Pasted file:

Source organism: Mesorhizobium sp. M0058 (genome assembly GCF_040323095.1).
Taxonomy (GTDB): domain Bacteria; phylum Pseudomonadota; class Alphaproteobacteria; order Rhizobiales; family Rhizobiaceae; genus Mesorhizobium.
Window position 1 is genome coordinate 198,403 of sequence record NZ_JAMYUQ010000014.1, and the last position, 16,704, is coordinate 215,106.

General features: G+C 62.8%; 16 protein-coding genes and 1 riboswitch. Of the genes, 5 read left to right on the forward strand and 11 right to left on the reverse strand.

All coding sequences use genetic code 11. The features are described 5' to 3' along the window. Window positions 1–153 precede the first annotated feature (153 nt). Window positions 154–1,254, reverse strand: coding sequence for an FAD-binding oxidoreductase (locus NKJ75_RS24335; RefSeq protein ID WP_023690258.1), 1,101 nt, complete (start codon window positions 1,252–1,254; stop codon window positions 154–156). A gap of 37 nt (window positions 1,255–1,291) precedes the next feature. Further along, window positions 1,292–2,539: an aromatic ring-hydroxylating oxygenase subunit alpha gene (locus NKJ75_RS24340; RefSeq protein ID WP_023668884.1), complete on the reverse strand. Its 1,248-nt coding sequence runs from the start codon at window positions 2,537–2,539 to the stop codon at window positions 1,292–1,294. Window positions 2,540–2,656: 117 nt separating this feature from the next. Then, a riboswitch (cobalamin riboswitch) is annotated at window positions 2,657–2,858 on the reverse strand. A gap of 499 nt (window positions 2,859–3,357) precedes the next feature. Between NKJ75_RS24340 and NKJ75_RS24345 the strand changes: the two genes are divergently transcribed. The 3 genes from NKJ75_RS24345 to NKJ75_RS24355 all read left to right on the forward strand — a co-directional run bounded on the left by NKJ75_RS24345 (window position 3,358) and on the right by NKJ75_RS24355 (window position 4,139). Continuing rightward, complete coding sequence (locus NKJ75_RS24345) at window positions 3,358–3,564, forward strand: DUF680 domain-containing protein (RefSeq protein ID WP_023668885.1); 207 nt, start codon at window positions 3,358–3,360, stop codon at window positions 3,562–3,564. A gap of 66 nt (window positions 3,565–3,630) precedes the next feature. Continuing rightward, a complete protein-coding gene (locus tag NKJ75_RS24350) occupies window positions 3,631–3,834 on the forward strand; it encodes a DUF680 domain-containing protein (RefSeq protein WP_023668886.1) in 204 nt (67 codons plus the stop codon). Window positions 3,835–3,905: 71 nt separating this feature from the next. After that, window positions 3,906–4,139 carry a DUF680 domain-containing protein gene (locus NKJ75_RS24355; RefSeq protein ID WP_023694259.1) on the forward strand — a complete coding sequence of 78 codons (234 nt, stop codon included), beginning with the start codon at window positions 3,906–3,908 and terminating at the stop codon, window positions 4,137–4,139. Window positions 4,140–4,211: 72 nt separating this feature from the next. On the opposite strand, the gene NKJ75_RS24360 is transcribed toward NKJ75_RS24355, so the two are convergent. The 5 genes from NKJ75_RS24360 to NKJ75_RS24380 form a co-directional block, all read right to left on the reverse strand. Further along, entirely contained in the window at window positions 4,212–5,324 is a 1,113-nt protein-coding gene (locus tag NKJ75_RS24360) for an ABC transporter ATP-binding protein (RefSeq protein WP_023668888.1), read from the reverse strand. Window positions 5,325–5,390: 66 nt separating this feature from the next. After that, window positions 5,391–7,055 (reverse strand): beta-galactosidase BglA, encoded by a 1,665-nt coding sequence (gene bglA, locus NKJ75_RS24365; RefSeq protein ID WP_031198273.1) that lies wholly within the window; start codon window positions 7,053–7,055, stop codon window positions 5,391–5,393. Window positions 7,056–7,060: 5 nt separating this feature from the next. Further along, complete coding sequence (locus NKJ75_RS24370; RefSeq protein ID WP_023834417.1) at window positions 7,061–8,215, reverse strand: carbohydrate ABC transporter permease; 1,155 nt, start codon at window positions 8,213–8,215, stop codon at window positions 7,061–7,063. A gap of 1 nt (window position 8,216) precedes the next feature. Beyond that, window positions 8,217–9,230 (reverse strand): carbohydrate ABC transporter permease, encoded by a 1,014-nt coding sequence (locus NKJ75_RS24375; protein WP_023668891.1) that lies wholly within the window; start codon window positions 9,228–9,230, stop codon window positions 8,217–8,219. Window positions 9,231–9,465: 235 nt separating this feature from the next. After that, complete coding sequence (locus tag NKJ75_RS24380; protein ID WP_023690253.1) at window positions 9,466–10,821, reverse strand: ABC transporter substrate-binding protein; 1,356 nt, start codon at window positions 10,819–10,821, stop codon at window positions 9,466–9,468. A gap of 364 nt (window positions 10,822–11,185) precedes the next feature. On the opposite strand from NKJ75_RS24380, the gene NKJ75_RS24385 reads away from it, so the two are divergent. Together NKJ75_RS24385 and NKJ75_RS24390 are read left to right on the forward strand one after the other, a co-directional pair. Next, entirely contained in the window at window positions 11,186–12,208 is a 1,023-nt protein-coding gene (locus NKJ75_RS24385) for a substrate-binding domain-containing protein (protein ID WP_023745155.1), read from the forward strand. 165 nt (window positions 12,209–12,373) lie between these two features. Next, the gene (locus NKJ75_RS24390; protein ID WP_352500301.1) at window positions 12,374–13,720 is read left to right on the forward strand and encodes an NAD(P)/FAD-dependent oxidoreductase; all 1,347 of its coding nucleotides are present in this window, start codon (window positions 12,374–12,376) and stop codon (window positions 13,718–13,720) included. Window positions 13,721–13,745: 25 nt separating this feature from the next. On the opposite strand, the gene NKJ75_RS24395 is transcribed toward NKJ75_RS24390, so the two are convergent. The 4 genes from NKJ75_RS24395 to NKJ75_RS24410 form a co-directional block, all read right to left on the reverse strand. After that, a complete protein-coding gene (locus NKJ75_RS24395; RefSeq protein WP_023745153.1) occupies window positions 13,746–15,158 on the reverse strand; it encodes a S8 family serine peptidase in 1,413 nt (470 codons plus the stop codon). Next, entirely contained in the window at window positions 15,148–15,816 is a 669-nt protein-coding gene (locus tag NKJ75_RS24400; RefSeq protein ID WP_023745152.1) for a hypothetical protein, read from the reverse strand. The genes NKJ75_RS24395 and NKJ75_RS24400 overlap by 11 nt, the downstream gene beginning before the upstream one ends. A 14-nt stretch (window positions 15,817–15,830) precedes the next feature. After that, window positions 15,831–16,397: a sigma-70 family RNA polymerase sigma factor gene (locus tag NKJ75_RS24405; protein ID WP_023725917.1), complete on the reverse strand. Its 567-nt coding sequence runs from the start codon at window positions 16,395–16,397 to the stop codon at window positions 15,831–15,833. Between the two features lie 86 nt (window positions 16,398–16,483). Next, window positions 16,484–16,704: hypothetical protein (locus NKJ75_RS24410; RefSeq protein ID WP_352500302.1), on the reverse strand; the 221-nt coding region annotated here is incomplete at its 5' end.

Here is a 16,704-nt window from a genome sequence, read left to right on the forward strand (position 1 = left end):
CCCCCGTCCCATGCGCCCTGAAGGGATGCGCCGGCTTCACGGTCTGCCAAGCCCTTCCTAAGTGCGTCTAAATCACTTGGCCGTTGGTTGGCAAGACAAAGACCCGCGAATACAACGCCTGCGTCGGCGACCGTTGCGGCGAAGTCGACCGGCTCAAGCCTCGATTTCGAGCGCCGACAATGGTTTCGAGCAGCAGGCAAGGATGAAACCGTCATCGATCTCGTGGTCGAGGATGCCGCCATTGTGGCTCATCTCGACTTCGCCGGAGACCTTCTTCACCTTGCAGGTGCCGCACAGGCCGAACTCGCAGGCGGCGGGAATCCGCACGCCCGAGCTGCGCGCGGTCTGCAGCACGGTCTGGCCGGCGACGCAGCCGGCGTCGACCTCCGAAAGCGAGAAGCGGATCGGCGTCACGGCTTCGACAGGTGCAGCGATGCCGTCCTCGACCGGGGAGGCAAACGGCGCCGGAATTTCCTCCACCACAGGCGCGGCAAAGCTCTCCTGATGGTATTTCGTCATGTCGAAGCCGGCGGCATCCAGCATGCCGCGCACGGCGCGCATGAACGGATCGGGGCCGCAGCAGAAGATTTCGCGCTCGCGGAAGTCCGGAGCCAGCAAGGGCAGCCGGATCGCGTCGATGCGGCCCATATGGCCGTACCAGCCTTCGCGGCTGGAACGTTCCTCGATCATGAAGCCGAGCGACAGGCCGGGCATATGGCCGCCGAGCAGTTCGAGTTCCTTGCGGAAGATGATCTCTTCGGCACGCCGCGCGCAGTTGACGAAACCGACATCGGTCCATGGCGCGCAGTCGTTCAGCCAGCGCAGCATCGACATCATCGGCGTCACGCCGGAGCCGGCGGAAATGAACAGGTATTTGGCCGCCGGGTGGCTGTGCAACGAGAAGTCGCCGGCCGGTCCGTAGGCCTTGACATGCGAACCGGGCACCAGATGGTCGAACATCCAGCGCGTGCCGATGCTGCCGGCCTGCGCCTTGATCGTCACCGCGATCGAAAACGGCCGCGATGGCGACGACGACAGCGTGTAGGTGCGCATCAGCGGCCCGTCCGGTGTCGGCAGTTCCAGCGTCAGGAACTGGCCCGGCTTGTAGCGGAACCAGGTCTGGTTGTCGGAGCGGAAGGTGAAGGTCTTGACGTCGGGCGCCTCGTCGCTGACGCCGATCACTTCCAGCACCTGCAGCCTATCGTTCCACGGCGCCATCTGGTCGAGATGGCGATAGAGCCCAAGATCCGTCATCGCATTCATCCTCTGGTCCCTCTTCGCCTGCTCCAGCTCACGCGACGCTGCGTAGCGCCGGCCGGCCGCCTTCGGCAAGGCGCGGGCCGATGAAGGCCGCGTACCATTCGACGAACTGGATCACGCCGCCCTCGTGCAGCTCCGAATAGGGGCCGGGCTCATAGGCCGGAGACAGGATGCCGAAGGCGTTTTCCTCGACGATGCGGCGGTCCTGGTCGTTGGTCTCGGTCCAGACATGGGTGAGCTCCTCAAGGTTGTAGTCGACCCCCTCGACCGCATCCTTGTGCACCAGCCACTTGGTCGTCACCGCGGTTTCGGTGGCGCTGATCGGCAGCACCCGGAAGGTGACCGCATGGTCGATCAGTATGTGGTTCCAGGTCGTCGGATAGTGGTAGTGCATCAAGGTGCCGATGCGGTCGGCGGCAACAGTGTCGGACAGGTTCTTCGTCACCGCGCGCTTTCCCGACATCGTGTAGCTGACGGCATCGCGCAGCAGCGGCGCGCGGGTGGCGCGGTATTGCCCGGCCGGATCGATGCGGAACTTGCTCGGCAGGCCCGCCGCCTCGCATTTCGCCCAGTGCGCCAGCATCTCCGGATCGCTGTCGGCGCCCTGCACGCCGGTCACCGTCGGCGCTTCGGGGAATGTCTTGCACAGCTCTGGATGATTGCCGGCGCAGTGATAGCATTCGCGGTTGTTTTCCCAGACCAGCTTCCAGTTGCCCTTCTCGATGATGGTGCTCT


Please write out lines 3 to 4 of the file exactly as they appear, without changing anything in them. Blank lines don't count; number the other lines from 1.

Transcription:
Window position 1 is genome coordinate 198,403 of sequence record NZ_JAMYUQ010000014.1, and the last position, 16,704, is coordinate 215,106.

General features: G+C 62.8%; 16 protein-coding genes and 1 riboswitch. Of the genes, 5 read left to right on the forward strand and 11 right to left on the reverse strand.